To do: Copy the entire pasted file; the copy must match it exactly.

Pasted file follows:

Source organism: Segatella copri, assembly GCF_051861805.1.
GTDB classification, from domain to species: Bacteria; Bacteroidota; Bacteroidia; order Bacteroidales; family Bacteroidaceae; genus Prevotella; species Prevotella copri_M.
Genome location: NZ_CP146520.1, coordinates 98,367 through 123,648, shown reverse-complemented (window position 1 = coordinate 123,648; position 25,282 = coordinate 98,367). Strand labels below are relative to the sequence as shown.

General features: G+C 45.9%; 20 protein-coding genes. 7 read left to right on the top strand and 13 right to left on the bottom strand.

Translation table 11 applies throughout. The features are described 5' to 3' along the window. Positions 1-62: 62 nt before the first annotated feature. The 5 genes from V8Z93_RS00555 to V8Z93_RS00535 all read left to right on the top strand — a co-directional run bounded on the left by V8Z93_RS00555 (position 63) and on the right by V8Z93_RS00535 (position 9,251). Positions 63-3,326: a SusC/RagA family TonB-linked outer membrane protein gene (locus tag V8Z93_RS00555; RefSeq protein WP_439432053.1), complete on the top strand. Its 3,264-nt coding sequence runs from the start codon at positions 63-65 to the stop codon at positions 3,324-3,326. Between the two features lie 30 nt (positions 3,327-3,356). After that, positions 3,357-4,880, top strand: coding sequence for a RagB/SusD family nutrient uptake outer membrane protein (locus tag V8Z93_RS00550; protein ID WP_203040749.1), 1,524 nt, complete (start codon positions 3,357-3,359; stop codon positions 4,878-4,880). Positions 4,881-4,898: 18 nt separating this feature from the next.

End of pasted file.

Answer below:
Source organism: Segatella copri, assembly GCF_051861805.1.
GTDB classification, from domain to species: Bacteria; Bacteroidota; Bacteroidia; order Bacteroidales; family Bacteroidaceae; genus Prevotella; species Prevotella copri_M.
Genome location: NZ_CP146520.1, coordinates 98,367 through 123,648, shown reverse-complemented (window position 1 = coordinate 123,648; position 25,282 = coordinate 98,367). Strand labels below are relative to the sequence as shown.

General features: G+C 45.9%; 20 protein-coding genes. 7 read left to right on the top strand and 13 right to left on the bottom strand.

Translation table 11 applies throughout. The features are described 5' to 3' along the window. Positions 1-62: 62 nt before the first annotated feature. The 5 genes from V8Z93_RS00555 to V8Z93_RS00535 all read left to right on the top strand — a co-directional run bounded on the left by V8Z93_RS00555 (position 63) and on the right by V8Z93_RS00535 (position 9,251). Positions 63-3,326: a SusC/RagA family TonB-linked outer membrane protein gene (locus tag V8Z93_RS00555; RefSeq protein WP_439432053.1), complete on the top strand. Its 3,264-nt coding sequence runs from the start codon at positions 63-65 to the stop codon at positions 3,324-3,326. Between the two features lie 30 nt (positions 3,327-3,356). After that, positions 3,357-4,880, top strand: coding sequence for a RagB/SusD family nutrient uptake outer membrane protein (locus tag V8Z93_RS00550; protein ID WP_203040749.1), 1,524 nt, complete (start codon positions 3,357-3,359; stop codon positions 4,878-4,880). Positions 4,881-4,898: 18 nt separating this feature from the next.